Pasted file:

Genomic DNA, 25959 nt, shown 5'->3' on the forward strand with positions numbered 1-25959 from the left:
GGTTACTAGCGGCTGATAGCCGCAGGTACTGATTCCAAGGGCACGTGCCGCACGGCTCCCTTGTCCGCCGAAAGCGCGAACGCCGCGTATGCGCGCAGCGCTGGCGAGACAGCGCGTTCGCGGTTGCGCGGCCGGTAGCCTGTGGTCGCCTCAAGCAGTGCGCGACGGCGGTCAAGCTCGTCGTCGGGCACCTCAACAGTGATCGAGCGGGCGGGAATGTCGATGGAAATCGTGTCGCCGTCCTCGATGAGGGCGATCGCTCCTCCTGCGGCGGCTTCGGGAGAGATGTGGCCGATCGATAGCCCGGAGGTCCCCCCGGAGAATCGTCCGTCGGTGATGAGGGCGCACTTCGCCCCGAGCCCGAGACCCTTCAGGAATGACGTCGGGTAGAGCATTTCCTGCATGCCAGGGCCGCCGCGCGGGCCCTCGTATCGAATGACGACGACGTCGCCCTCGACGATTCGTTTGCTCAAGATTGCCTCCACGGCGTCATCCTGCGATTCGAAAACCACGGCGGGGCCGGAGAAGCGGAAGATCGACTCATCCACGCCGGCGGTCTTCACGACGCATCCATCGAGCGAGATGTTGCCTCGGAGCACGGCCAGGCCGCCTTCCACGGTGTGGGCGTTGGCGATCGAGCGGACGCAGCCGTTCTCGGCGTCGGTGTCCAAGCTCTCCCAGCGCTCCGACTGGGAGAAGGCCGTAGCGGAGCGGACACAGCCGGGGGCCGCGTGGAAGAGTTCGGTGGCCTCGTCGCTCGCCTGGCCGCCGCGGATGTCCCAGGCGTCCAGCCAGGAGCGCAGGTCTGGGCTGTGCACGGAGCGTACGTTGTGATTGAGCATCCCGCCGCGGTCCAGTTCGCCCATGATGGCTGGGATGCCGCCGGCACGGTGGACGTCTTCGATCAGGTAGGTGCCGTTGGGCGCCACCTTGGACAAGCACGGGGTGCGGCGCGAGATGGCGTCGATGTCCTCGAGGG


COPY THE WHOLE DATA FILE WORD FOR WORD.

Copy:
Genomic DNA, 25959 nt, shown 5'->3' on the forward strand with positions numbered 1-25959 from the left:
GGTTACTAGCGGCTGATAGCCGCAGGTACTGATTCCAAGGGCACGTGCCGCACGGCTCCCTTGTCCGCCGAAAGCGCGAACGCCGCGTATGCGCGCAGCGCTGGCGAGACAGCGCGTTCGCGGTTGCGCGGCCGGTAGCCTGTGGTCGCCTCAAGCAGTGCGCGACGGCGGTCAAGCTCGTCGTCGGGCACCTCAACAGTGATCGAGCGGGCGGGAATGTCGATGGAAATCGTGTCGCCGTCCTCGATGAGGGCGATCGCTCCTCCTGCGGCGGCTTCGGGAGAGATGTGGCCGATCGATAGCCCGGAGGTCCCCCCGGAGAATCGTCCGTCGGTGATGAGGGCGCACTTCGCCCCGAGCCCGAGACCCTTCAGGAATGACGTCGGGTAGAGCATTTCCTGCATGCCAGGGCCGCCGCGCGGGCCCTCGTATCGAATGACGACGACGTCGCCCTCGACGATTCGTTTGCTCAAGATTGCCTCCACGGCGTCATCCTGCGATTCGAAAACCACGGCGGGGCCGGAGAAGCGGAAGATCGACTCATCCACGCCGGCGGTCTTCACGACGCATCCATCGAGCGAGATGTTGCCTCGGAGCACGGCCAGGCCGCCTTCCACGGTGTGGGCGTTGGCGATCGAGCGGACGCAGCCGTTCTCGGCGTCGGTGTCCAAGCTCTCCCAGCGCTCCGACTGGGAGAAGGCCGTAGCGGAGCGGACACAGCCGGGGGCCGCGTGGAAGAGTTCGGTGGCCTCGTCGCTCGCCTGGCCGCCGCGGATGTCCCAGGCGTCCAGCCAGGAGCGCAGGTCTGGGCTGTGCACGGAGCGTACGTTGTGATTGAGCATCCCGCCGCGGTCCAGTTCGCCCATGATGGCTGGGATGCCGCCGGCACGGTGGACGTCTTCGATCAGGTAGGTGCCGTTGGGCGCCACCTTGGACAAGCACGGGGTGCGGCGCGAGATGGCGTCGATGTCCTCGAGGG